1. My Dad has Type 2 Diabetes. When his levels went very high recently, he had to be in hospital. His doctor was most concerned about his heart (my Dad will be 89 this month) but was pleasantly surprised at his healthy heart. When I read the recommendations here, I see that for the most part, they remind me very much of him. (Also, not forgetting that genetics play a great role in heart health, his mother lived to 96.)

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  2. I don't think people always appreciate the risks and difficulties living with diabetes involves. You're certainly broadening my knowledge. Plus I'm grateful for all your positive comments on my posts. Enjoy the rest of the weekend.

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  3. We are always telling my mil she needs to get out and about and exercise...falling on death ears...anyways, thank you for being totally honest.

    Have a beautiful weekend, friend.

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  4. Good information ! Just stopping in today to thank you for visiting my blog and leaving a comment too. I'm about to go out and clear some snow. The news just said it's wet and heavy and we should remember to take some breaks. It's called heart attack snow.

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  5. Great information here. There is so much to learn!

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  6. Great information. Thanks for visiting. Have a good weekend.

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  7. Yes, protect your heart and also our "spiritual heart" :-) Great post here.

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  8. Clearly God isn't ready to call you home yet, you have important messages to share! Little steps in the right direction can make a big difference in the long run! I am so glad you got another chance to make some changes in your life so that you can feel better and live longer. Coco needs you! :-)
    Josie
    from Josie's Journal

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  9. thanks for all this good info! my husband is diabetic

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  10. Great post! My mom was diabetic and fortunately she didn't have heart disease. She was one of the lucky ones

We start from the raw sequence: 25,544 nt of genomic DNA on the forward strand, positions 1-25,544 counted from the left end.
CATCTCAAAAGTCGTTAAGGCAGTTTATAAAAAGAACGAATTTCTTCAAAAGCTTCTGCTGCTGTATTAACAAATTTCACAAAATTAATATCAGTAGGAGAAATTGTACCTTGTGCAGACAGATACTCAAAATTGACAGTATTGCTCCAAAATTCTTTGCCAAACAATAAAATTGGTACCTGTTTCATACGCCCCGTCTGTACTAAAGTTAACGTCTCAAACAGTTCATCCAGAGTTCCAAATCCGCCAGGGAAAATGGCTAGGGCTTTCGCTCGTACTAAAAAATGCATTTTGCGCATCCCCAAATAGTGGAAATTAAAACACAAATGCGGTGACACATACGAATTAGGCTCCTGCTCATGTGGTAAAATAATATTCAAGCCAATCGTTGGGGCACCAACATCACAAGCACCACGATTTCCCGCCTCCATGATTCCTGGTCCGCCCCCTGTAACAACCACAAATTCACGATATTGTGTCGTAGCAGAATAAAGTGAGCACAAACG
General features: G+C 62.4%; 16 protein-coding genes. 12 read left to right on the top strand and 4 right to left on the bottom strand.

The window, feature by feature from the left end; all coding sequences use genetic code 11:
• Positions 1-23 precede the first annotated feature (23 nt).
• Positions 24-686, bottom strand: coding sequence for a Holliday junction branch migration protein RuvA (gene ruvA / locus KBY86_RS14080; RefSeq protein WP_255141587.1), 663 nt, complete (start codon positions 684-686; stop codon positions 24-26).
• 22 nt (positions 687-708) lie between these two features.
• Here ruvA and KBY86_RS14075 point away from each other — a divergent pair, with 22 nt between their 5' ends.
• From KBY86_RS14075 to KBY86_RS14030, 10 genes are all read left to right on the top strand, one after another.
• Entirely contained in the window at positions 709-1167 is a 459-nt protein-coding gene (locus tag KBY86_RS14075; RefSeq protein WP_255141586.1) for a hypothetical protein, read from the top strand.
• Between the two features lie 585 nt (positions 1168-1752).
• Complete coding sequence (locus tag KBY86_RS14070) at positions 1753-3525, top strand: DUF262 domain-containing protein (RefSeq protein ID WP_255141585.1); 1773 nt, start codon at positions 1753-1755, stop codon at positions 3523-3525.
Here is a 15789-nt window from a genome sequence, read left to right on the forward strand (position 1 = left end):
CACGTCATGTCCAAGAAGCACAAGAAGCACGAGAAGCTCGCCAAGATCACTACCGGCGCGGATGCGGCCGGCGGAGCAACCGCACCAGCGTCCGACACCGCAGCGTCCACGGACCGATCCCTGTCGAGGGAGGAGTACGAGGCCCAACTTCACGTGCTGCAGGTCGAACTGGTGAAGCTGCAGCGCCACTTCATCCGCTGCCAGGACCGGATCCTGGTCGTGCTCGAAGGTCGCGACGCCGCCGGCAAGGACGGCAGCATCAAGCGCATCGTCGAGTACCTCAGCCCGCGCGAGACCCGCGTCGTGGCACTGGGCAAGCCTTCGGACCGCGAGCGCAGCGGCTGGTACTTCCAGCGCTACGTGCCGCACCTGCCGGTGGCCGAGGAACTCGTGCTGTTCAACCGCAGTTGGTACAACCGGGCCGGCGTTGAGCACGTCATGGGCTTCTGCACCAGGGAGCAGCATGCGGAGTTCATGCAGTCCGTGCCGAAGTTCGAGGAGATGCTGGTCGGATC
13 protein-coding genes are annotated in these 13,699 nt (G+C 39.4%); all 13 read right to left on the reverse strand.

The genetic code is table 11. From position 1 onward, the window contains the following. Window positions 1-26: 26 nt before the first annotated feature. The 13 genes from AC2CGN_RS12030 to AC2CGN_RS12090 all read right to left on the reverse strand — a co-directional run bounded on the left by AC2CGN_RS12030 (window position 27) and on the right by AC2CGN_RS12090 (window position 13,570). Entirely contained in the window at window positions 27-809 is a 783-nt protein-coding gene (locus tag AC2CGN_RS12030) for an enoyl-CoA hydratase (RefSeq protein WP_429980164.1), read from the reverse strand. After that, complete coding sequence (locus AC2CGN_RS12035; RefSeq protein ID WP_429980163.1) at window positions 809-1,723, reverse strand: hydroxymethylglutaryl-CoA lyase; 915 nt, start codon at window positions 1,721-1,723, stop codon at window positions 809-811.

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  11. It is good to inform people about such an important subject. Thank you.

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  12. Oh wow! I'm so glad you survived your heart attack. Great blog with great information! Thank you! Happy A-Zing. :)

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  13. from one diabetic to another, this is an excellent write up and such an important warning. I'm seeing a cardiologist on the 20th. Now I must read your G section. I'm not that familiar with this problem, but may actually have it. We'll see. Thank you for this.

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  14. Great post on this ugly disease, it was very informative. I have several health issues I have to deal with, fortunately at this time, diabetes isn't one of them.

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  15. Great advice for preventing heart disease!

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  16. Yes! Praise the Lord that you're still with us!

    David has diabetes. We both have very high blood pressure. We both have family history against us. Both of our fathers died of cardiac events. Mine from a heart attack and his from a dissecting aortic aneurysm. My maternal grandmother and paternal grandfather died of heart attacks. We think it was a heart attack that got David's paternal grandmother.

    Thank you for this information. I thought it very interesting that a diabetic has as much chance of a heart attack as a non-diabetic that has already had a heart attack. Very interesting!

    Have a blessed weekend!

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  17. Heart disease should concern all of us, you have given great advice we can all follow. And thank heaven you survived!

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  18. Sorry you went through all that you have but so glad they were able to do the surgery!
    This post is just another great reminder that I must continue on trying to eat better and be active.
    Thank you!

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  19. practice Yoga regularly, thanks for stopping by my blog

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  20. So glad your story has a happy (for now) ending. Scary.

    Liz A. from
    Laws of Gravity

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  21. What a scary time that must have been!